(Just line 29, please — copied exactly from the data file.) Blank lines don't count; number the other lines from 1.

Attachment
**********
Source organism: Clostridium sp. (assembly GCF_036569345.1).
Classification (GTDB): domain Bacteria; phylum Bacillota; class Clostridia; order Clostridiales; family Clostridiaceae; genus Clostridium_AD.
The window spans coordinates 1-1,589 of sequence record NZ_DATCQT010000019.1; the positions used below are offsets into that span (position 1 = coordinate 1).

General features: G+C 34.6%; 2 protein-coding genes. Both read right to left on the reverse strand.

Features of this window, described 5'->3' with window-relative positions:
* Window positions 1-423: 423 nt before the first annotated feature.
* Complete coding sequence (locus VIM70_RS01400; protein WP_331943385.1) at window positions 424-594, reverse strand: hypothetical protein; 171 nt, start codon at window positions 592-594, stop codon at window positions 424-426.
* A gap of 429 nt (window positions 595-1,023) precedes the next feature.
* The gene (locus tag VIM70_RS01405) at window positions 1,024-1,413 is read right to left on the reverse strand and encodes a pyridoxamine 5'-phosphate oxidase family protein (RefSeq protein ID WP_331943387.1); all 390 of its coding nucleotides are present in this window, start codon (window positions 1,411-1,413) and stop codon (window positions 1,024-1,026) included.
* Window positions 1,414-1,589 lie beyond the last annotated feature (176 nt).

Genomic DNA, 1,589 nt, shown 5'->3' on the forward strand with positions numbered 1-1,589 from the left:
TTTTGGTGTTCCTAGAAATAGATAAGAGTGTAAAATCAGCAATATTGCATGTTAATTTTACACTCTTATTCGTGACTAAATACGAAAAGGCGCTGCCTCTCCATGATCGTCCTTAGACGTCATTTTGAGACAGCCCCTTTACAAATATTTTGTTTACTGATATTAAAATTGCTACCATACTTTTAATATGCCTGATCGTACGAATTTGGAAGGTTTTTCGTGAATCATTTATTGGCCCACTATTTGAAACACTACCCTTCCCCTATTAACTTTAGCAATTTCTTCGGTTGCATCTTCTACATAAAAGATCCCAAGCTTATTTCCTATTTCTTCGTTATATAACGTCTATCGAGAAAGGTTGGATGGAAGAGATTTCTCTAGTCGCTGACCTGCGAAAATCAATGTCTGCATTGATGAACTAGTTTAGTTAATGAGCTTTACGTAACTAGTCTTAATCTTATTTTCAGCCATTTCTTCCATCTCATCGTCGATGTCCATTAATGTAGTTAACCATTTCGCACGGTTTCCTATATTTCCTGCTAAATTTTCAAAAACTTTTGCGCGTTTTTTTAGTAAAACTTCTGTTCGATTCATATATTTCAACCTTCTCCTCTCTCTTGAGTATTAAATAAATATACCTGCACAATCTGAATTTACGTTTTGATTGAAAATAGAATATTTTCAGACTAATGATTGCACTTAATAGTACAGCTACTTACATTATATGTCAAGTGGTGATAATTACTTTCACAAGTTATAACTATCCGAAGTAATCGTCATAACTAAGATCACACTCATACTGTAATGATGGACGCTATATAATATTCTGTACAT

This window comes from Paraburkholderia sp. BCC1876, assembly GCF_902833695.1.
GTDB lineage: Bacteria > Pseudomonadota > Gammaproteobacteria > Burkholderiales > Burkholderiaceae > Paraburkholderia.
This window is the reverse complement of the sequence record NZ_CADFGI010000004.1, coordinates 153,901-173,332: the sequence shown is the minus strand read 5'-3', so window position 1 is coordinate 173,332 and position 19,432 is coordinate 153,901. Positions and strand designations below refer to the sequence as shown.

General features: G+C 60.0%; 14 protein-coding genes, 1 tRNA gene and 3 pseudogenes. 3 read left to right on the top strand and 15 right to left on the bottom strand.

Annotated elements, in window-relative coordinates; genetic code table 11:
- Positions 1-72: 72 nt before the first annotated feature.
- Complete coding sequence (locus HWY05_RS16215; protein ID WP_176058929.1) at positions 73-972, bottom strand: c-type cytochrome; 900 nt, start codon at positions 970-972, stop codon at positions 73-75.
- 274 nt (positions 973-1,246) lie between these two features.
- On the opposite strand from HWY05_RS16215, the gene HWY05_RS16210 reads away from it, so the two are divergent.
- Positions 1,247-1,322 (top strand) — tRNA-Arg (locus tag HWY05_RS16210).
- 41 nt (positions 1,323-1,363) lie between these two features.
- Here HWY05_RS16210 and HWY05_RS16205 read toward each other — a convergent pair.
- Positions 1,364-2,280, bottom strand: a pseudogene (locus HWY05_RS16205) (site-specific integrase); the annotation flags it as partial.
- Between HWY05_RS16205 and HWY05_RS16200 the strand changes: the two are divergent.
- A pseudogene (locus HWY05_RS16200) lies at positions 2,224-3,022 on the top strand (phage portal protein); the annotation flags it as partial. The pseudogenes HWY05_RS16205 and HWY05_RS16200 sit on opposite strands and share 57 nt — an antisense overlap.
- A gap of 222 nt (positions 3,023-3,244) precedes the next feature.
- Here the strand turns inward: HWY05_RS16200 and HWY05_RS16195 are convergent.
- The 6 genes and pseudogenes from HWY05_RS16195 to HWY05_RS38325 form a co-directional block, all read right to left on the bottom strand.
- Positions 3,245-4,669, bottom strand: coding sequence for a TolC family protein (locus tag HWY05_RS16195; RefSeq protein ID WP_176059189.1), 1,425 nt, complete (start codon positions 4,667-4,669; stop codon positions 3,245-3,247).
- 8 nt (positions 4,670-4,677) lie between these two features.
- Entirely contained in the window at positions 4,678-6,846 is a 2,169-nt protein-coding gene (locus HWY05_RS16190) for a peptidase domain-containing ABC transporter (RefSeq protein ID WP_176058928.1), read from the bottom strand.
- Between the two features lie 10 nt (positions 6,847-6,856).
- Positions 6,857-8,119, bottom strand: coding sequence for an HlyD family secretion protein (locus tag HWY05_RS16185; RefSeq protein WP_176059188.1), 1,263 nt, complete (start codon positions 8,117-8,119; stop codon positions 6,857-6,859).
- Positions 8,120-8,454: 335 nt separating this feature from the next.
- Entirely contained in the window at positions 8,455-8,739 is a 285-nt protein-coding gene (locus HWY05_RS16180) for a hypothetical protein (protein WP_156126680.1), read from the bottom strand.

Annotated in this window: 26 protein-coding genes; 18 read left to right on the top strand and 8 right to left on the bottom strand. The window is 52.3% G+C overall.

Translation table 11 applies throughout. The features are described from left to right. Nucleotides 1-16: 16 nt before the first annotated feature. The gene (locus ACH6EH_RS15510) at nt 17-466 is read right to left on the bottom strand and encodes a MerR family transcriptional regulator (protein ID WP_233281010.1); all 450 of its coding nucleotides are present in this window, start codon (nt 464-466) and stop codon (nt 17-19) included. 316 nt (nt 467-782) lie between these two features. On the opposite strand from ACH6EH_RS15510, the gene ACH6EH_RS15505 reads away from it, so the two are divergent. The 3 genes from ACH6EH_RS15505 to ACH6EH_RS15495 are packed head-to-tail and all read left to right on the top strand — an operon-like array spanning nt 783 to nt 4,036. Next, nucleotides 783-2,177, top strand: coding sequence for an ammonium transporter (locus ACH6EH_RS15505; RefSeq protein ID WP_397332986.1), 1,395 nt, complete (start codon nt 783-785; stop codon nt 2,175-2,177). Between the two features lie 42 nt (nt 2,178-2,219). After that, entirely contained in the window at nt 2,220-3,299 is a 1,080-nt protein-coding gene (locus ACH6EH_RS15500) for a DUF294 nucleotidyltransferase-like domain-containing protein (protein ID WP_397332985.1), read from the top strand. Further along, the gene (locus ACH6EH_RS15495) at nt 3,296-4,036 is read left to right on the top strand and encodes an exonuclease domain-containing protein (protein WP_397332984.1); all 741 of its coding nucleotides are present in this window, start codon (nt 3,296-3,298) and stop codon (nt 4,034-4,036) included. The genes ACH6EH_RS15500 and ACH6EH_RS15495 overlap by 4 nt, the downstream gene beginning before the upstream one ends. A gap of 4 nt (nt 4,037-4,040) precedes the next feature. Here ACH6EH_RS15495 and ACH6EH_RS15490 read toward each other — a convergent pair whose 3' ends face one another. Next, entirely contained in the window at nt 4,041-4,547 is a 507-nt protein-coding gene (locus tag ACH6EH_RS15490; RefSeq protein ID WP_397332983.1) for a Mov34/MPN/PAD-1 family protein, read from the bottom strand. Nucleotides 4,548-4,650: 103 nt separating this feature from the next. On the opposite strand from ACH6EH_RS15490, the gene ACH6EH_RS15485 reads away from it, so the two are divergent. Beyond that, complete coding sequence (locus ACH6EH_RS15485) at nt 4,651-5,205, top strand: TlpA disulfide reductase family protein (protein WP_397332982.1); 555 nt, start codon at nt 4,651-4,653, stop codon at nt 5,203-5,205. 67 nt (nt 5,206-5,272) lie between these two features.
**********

- Here the strand turns inward: HWY05_RS16200 and HWY05_RS16195 are convergent.